No new in energy
Finance Minister AMA Muhith could not come up with any major new announcements regarding the country's energy infrastructure, perhaps because all of Bangladesh's large power and energy schemes initiated a few years ago were struggling with poor implementation.
For instance, the minister talked about importing liquefied natural gas (LNG) to deal with the gas crisis. The government move to import LNG was initiated in 2010 and has been marked as a “fast track project.” Till date, the government could not secure a contract to facilitate the import of LNG.
The minister also talked about large coal-fired power plants, especially as the government marked coal as the country's main energy source from 2015, shifting its focus from natural gas. This is a major policy shift, which has been brewing for the last several years, because the gas sector's growth is unable to keep up with demand growth.
But yesterday's budget speech was not the first time Muhith talked about these large coal power projects. He had talked about the 1,320MW coal plant in Rampal and the 1,200MW Japan-funded plant in Matarbari in his budget speeches last year and the year before.
Rampal project is still stuck in the tender document preparation desk, while the $4.5 billion Matarbari project secured Japanese funding earlier this year, a major breakthrough.
But soon after Matarbari got its funding, a new reality popped up. The project would be delayed by an additional 19 months because of land filling and development. Matarbari is close to Maheshkhali island and the piece of land would need a lot of development before a heavy power plant could be installed there.
And this land development issue had not yet been considered by the policymakers before they rolled out plans for other large coal power plants.
Thus the finance minister yesterday did not hesitate to mention four 1,200MW coal plants to be built in Maheshkhali with financing from China, Malaysia, South Korea and Singapore and another 1,200MW plant in Paira of Patuakhali.
The Daily Star gathered from its sources that building coal power projects in Maheshkhali so far remains a far cry. The land there requires to be filled up by eight to 10 metres at places and then more time would be required for the soil to properly compact before heavy machinery could be installed.
Such land filling may require up to two years, once the authorities decide on the matter and determine from where this soil would be supplied from -- sand of the Bay of Bengal or the government to send thousands of truckloads of soil from mainland.
Nobody knows since nobody thought of it yet.
However, the government earlier this year hired a consultant to make a master plan for the coal projects in the island, perhaps the consultant would come up with a solution.
The government has additionally signed contracts with private and public companies to build several other coal power plants totalling 1,411MW capacity in different places. Except for acquiring land and doing some paperwork, there had been no visible progress in constructing the plants.
Muhith also mentioned building 2,000MW nuclear power from 2022 in Rooppur and then increase the country's nuclear power capacity to 4,000MW by 2030.
The Daily Star gathered that the cost of the 2,000MW Rooppur plant would be at least $10 billion, three times the initial estimate of the government. The government has not yet struck the financial deal with Russia, which is now designing the plant. It is not known if the government would be able to afford such high cost project.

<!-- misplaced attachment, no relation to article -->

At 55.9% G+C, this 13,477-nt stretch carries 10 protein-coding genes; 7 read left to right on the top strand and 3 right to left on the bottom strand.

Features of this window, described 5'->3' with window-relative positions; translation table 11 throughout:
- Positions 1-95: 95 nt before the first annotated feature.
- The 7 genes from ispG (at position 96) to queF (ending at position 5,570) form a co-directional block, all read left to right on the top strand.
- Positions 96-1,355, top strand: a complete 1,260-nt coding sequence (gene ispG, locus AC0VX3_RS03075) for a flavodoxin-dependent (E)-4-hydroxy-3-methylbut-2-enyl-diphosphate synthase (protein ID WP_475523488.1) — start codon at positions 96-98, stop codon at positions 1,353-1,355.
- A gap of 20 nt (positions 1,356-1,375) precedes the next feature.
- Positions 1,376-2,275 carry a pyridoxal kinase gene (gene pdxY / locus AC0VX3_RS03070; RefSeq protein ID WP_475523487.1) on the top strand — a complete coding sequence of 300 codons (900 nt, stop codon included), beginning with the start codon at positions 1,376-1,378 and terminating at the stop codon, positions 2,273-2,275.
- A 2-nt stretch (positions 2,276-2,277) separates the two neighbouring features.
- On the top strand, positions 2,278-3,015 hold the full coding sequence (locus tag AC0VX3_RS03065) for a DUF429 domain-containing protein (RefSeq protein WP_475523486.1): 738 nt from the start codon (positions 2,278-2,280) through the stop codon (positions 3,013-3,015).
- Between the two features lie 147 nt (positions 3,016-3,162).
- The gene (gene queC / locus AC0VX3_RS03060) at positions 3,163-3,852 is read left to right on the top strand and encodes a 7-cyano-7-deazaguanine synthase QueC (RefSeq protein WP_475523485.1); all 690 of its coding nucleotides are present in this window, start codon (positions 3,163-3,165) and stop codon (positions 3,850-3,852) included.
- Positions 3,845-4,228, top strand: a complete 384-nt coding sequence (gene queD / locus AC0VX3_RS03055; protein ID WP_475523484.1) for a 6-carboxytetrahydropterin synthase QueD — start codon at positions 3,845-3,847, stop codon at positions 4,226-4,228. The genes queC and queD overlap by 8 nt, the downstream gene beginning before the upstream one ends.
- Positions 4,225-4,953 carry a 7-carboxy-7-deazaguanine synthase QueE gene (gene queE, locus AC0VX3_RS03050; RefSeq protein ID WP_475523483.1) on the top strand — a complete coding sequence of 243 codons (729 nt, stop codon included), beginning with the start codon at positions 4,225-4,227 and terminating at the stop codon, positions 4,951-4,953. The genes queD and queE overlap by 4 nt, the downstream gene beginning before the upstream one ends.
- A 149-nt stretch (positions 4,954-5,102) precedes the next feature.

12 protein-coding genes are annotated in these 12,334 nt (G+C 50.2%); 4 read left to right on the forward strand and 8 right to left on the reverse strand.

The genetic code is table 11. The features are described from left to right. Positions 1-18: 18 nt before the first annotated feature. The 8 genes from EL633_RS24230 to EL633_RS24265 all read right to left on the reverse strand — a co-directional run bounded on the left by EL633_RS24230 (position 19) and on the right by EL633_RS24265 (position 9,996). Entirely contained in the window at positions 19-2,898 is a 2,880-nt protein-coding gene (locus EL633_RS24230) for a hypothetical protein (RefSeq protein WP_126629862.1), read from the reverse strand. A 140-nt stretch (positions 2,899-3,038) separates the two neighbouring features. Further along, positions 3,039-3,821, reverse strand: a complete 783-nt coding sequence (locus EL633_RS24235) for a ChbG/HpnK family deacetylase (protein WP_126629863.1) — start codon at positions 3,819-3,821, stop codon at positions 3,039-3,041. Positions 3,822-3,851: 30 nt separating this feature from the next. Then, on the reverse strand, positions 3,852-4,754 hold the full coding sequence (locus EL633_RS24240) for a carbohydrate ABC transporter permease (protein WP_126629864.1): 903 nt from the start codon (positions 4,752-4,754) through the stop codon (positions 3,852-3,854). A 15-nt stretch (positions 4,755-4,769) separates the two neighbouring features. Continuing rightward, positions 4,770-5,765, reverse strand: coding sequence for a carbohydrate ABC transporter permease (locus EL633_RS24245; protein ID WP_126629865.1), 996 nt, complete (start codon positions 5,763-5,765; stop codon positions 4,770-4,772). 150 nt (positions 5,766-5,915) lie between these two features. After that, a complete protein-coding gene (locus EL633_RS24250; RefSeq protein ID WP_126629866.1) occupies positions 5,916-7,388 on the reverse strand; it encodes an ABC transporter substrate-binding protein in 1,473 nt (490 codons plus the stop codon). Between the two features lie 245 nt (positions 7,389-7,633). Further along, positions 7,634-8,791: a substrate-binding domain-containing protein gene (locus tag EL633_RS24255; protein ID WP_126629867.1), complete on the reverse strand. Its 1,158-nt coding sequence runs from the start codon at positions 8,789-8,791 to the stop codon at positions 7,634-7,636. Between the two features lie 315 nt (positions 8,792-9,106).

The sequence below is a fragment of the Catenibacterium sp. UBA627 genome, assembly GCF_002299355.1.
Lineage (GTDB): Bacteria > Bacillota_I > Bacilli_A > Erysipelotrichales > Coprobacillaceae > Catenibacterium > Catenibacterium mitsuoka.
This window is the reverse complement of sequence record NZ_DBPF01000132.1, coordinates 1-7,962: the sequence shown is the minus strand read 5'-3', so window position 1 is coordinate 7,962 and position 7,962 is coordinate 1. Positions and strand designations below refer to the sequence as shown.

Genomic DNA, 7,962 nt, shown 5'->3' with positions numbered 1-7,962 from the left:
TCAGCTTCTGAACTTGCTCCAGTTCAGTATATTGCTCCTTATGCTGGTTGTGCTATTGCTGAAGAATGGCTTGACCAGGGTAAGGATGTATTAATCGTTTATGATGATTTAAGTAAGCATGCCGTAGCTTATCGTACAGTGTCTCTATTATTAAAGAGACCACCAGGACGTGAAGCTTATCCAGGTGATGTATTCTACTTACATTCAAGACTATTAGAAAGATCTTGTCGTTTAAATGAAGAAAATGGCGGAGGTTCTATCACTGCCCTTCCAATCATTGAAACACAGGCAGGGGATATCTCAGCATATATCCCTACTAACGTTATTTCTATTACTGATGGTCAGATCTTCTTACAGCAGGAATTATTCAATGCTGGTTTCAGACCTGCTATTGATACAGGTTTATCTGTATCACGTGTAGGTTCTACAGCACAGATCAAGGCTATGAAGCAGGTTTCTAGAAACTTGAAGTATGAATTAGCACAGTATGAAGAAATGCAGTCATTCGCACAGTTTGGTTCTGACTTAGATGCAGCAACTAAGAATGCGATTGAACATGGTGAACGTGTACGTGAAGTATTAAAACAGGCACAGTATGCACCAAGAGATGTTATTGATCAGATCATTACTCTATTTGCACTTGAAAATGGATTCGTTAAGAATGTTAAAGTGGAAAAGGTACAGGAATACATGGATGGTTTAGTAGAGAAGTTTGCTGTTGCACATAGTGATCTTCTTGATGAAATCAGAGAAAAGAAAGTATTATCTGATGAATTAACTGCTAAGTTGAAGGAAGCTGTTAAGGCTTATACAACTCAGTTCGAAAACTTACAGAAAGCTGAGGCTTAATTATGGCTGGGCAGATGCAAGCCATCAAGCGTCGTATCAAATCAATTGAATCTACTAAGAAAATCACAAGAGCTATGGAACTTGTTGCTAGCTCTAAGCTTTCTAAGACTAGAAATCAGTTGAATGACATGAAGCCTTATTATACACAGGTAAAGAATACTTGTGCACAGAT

There were great elements of vision in the finance minister's speech regarding the country's energy future. He envisaged a diverse source of primary fuel so that the country's growth would not be affected if there was a shortage of one kind of fuel.
In that line, he talked about significant increase of renewable power so that it goes up to 2,000MW by 2020. To make it happen the government has created a Sustainable and Renewable Energy Development Authority.
But once again, Muhith repeated last year's commitment of taking up a 500MW solar power development programme, which has not seen much progress in the last one year.
In the same vein of diversifying country's energy, the government plans to import 6,500MW power from neighbouring countries -- Nepal, Bhutan, Myanmar and north-east India by 2030. This great plan is being updated every year.
Bangladesh has been importing 500MW power from India since 2013 and is currently in the process of importing another 600MW.
Muhith also mentioned oil and gas exploration in 26 blocks in the Bay of Bengal, as the maritime boundary dispute with India and Myanmar had been settled.
But these disputes were all settled last year.
He in his speech said the government continues the work for signing of production sharing contract and three-dimensional geological survey for exploration. The minister yesterday could have said when these blocks would be explored.
The paperwork for bidding has not yet been completed.
The finance minister mentioned that the government has made the decision in principle to stop giving domestic gas connections, which is a policy the government has been following by and large since 2010. He should have mentioned how the government plans to ensure domestic cooking gas more efficiently, not relying on expensive and cumbersome gas cylinders.
Home is peoples' ultimate place and instead of just saying that domestic gas supply should be stopped, the minister should first addressed how the home cooking gas supply problem could be better handled. People would not care about how the industries produce better with more gas if they cannot cook at home and have to pay more to buy food from restaurants.
The power and energy sector has been allocated Tk 18,540 crore.